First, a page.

Tests can have a hard time qualifying abstract skills like creativity, social intelligence, motivation, discipline, as well as valor in the face of danger and difficulty. Coleridge Bernard Stroud IV is a young man from the I.E. who went through the competition and recruitment process without his father.

I mean, they were out there making savage memes about my boy being mentally challenged and calling him out of his name!! C.J. then went out and tore up the league, earning comparisons to the league’s best QB’s ever, not just other rookies. Puka Nacua had an incredible season as well, recording the most receiving yards all-time by a rookie (1,486), and would’ve won Offensive Player of the Year in any other year.

A quote from Daniel Jeremiah during the 2023 NFL playoffs: “I have not seen anybody process the field as clearly and as confidently as C.J. Stroud did in their first year in the league”. After he beat the ‘all Ohio State QB’s are busts’ charges, he broke the frame of how we should view intelligence testing. Prospects in the upcoming draft are being advised by Athletes First sports agency to skip the S2 cognition test.

The S2 seeks to measure cognition and wants to separate that from the broader idea of intelligence. You do want to know whether or not your quarterback can process many levels of information very quickly… but how do we get it right?

Since this is a complex topic, I want to open it up for discussion. Please drop a note in the comments if you have thoughts, ideas or alternatives to the cognition test. While I definitely don’t have all the answers, I’m a big proponent of letting game tape be king. Better yet, watch it with him!

Stroud went super saiyan in the clutch against the Colts to get into the playoffs (134.1 QB rating in week 18 elimination game) and against the Browns (157.2 QB rating in the Wild Card round). He finished the year with the 4th-highest QB rating (101.7). Not just among rookies, among all quarterbacks!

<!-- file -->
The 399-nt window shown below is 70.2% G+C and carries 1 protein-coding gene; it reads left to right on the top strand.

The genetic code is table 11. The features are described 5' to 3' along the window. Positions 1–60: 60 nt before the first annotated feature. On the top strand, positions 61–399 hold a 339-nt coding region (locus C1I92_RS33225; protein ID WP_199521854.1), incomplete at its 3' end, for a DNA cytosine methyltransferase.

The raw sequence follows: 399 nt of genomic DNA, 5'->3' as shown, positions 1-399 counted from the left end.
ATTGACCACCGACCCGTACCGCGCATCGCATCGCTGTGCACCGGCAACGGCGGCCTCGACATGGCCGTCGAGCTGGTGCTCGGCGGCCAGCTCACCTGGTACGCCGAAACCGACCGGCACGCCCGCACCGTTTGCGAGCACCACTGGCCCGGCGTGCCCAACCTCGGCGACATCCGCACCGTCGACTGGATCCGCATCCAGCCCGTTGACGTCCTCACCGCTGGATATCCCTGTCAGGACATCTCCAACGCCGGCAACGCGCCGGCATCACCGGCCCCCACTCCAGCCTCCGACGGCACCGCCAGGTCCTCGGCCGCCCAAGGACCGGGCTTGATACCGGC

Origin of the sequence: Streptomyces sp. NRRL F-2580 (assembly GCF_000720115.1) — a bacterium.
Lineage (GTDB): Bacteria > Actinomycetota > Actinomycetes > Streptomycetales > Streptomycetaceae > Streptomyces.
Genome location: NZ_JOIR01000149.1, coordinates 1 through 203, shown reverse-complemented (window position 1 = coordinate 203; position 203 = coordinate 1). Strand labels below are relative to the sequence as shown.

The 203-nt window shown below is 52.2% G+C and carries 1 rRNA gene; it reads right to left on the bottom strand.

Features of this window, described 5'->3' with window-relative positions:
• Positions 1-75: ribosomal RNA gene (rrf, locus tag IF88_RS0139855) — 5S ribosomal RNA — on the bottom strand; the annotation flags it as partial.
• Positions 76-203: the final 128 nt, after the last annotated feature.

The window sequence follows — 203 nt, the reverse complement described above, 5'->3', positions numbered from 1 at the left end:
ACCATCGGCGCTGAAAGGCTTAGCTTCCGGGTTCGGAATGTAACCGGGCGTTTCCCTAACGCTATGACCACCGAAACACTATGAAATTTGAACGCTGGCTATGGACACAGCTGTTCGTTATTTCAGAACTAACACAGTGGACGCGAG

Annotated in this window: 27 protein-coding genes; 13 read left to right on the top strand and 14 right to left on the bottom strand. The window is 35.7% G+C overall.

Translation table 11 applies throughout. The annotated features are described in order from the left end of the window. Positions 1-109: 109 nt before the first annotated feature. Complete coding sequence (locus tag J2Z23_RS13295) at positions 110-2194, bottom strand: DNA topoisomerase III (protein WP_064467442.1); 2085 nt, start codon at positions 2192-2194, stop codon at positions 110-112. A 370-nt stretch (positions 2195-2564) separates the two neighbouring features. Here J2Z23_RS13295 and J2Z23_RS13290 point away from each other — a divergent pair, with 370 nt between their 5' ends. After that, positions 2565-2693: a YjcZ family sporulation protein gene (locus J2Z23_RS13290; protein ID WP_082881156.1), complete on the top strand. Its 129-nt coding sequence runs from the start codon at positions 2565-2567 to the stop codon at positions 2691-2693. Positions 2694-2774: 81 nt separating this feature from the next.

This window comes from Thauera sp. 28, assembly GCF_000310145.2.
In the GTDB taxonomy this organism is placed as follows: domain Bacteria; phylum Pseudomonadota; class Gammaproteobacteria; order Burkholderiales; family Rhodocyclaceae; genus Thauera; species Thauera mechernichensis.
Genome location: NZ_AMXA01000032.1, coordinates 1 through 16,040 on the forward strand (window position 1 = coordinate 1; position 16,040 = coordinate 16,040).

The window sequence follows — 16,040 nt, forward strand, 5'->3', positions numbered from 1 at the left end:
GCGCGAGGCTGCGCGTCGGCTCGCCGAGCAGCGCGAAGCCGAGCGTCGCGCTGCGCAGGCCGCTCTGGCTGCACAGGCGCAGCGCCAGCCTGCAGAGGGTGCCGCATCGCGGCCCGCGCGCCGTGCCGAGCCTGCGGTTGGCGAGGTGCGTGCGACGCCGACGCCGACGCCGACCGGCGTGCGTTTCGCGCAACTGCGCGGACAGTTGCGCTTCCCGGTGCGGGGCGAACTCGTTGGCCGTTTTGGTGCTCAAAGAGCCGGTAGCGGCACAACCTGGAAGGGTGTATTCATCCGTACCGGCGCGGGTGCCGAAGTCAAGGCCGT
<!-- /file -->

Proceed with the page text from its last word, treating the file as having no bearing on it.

He led the league with a 23-5 TD/INT ratio (the youngest to ever accomplish this) and was the first rookie ever to lead the league in INT percentage (1.0). Stroud racked up the third most passing yards by a rookie ever (only Andrew Luck and Justin Herbert had more) and his league-leading yards per game average (274) was 2nd most by any rookie ever.

Stroud entered the playoffs against the Browns and averaged the highest EPA per drop back (whatever that means, Next Gen Stats) of any rookie in the playoffs in the NGS era. Now the youngest QB in history to win a playoff game as well as throwing for the 3rd most yards gained against the league’s #1 pass defense (this while only attempting 5 passes in the 2nd half). 😳

From NFL .com: “Stroud joined Tom Brady (2007) and Joe Montana (1989) as the only QB’s to lead the NFL in passing yards per game and pass TD-INT ratio (minimum 10 games)”. The other two men won MVP that year.

Finally, C.J. Stroud is the first rookie quarterback in the Super Bowl era to take a team from worst to first in a division and win a playoff game. Think he passed the test? One quote I love from him: “If I were to compare myself to other people I probably wouldn’t be where I’m at”.

Trying to get guys to figure out how to answer a question about shapes correctly is different than how somebody processes information when the bullets are flying and there are things like spatial awareness, muscle memory, trust in a specific receiver or exotic coverages at play. The history of bias in testing, eugenics and previous beliefs in racial superiority (that even the NFL has had to fight) combine to show us that IQ tests can lack reliability and validity in measuring ability.

I’m not saying we abolish testing… that’s not even feasible or sensible when these executives are making multi-billion-dollar decisions. We can, however, acknowledge that measuring intelligence/cognition/mental capacity is implicitly biased, and difficult to rely on. Maybe the true meritocracy of the National Football League can help teach some truths about society at large.

Just look at this moment of pure jubilation and emotional vindication after the Texans eliminated the Browns in the first round of the 2024 NFL Playoffs. How can you not cheer for this young man, especially in light of the ‘diagnosis’ that he got at the NFL combine last year.

Mr. Stroud clearly displayed that he has other abilities that were not considered in the test that made him effective at the most important position in sports. It is highly commendable that he did not let a test tell him who he was or what his legacy would be! Attempts at measuring a person’s particular set of skills, thankfully has nothing to do with the level of potential that each of us possess.